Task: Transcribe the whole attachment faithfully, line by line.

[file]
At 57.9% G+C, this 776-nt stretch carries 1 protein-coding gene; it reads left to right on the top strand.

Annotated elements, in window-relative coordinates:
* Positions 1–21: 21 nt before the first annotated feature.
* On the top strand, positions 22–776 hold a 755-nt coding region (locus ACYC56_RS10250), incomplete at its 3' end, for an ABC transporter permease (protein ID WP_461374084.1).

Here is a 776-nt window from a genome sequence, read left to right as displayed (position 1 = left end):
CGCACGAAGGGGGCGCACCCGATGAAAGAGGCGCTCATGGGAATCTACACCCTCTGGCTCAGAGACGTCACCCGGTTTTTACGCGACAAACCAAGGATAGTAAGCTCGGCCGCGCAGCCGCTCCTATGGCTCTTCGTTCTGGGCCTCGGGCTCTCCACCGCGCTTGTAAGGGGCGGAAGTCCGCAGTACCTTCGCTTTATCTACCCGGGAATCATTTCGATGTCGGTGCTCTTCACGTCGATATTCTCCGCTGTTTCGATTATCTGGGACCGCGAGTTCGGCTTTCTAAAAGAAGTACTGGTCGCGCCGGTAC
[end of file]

At 57.9% G+C, this 776-nt stretch carries 1 protein-coding gene; it reads left to right on the top strand.

Annotated elements, in window-relative coordinates:
* Positions 1–21: 21 nt before the first annotated feature.
* On the top strand, positions 22–776 hold a 755-nt coding region (locus ACYC56_RS10250), incomplete at its 3' end, for an ABC transporter permease (protein ID WP_461374084.1).

Here is a 776-nt window from a genome sequence, read left to right as displayed (position 1 = left end):
CGCACGAAGGGGGCGCACCCGATGAAAGAGGCGCTCATGGGAATCTACACCCTCTGGCTCAGAGACGTCACCCGGTTTTTACGCGACAAACCAAGGATAGTAAGCTCGGCCGCGCAGCCGCTCCTATGGCTCTTCGTTCTGGGCCTCGGGCTCTCCACCGCGCTTGTAAGGGGCGGAAGTCCGCAGTACCTTCGCTTTATCTACCCGGGAATCATTTCGATGTCGGTGCTCTTCACGTCGATATTCTCCGCTGTTTCGATTATCTGGGACCGCGAGTTCGGCTTTCTAAAAGAAGTACTGGTCGCGCCGGTAC